This week on A Taste of the Past: is candy food? Linda Pelaccio interviews Samira Kawash, author of Candy: A Century of Panic and Pleasure. Samira explains to us how difficult it was to make candy back in the 1800s, and how technological innovations allowed the candy industry to boom. Later, she and Linda discuss society’s perception of candy, how many other foods and beverages are less healthy, yet candy can be an easy scapegoat. This program has been sponsored by Many Kitchens. Today’s music provided by Takstar.  

“The tradition in the 19th century was candy was a luxury, and it was for special occasions.” [9:40]

“I think it’s easy to look at candy and see it as really the scapegoat of our anxieties around the role of sugar in our diet and the dangers of eating foods that are far away from the farm.” [17:25] —Samira Kawash on A Taste of the Past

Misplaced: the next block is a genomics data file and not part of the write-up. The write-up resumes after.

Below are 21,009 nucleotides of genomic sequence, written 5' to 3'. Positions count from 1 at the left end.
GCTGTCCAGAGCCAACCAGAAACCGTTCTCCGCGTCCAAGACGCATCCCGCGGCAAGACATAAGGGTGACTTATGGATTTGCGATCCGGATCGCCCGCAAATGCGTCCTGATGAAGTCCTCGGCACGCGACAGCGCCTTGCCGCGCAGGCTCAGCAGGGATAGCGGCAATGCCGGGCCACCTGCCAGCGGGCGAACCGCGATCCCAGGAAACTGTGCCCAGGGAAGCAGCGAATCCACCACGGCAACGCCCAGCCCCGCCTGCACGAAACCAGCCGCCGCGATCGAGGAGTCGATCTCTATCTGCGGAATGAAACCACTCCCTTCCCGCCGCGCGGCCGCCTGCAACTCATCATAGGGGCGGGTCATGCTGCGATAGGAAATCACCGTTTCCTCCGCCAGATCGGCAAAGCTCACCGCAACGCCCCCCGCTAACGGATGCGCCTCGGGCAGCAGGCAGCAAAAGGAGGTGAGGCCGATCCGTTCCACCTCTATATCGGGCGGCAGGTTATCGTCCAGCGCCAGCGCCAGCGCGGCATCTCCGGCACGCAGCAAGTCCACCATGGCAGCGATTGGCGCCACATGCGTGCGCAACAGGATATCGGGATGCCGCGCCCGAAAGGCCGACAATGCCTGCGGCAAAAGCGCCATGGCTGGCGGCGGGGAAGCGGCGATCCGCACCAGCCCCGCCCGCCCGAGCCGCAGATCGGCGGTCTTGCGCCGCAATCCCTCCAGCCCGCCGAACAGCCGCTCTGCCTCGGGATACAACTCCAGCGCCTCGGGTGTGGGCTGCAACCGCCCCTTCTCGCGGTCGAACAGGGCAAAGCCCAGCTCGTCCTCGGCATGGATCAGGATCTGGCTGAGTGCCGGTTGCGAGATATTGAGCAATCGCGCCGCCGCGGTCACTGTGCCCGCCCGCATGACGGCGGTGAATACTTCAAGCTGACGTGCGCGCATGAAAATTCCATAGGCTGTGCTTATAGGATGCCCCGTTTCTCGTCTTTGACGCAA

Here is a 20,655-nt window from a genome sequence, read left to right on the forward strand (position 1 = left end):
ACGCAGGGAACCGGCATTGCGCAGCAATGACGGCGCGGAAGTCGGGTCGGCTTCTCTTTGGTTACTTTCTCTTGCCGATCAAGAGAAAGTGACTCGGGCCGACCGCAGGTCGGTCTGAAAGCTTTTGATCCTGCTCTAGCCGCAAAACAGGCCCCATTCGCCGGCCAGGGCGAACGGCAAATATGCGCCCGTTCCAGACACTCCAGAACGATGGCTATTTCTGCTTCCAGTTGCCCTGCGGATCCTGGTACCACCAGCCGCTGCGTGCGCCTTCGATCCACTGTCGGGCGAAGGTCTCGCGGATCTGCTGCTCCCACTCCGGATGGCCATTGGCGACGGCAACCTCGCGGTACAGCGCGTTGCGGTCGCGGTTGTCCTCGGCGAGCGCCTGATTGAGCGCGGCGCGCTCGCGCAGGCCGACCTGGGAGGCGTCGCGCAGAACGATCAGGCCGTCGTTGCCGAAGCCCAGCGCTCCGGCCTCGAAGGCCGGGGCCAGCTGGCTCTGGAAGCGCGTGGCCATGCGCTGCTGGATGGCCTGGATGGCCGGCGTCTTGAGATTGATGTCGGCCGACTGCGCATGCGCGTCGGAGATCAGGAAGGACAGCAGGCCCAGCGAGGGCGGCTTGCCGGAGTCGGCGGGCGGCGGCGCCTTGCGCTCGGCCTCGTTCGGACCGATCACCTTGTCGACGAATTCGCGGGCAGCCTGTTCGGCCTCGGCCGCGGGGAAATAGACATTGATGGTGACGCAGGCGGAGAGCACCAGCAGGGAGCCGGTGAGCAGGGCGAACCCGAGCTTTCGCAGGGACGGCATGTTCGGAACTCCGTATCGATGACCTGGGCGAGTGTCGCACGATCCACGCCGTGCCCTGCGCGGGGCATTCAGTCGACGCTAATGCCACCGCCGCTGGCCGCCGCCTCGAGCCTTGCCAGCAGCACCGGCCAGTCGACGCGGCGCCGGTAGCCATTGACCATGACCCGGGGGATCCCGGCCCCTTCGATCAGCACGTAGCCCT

Is Candy Food?

Header illustration by Gomi Tarō.


On paper, things look fine. Sam Dennon recently inherited significant wealth from his uncle. As a respected architect, Sam spends his days thinking about the family needs and rich lives of his clients. But privately? Even his enduring love of amateur astronomy is on the wane. Sam has built a sustainable-architecture display home for himself but hasn’t yet moved into it, preferring to sleep in his cocoon of a campervan. Although they never announced it publicly, Sam’s wife and business partner ended their marriage years ago due to lack of intimacy, leaving Sam with the sense he is irreparably broken.

Now his beloved uncle has died. An intensifying fear manifests as health anxiety, with night terrors from a half-remembered early childhood event. To assuage the loneliness, Sam embarks on a Personal Happiness Project:

1. Get a pet dog

2. Find a friend. Just one. Not too intense.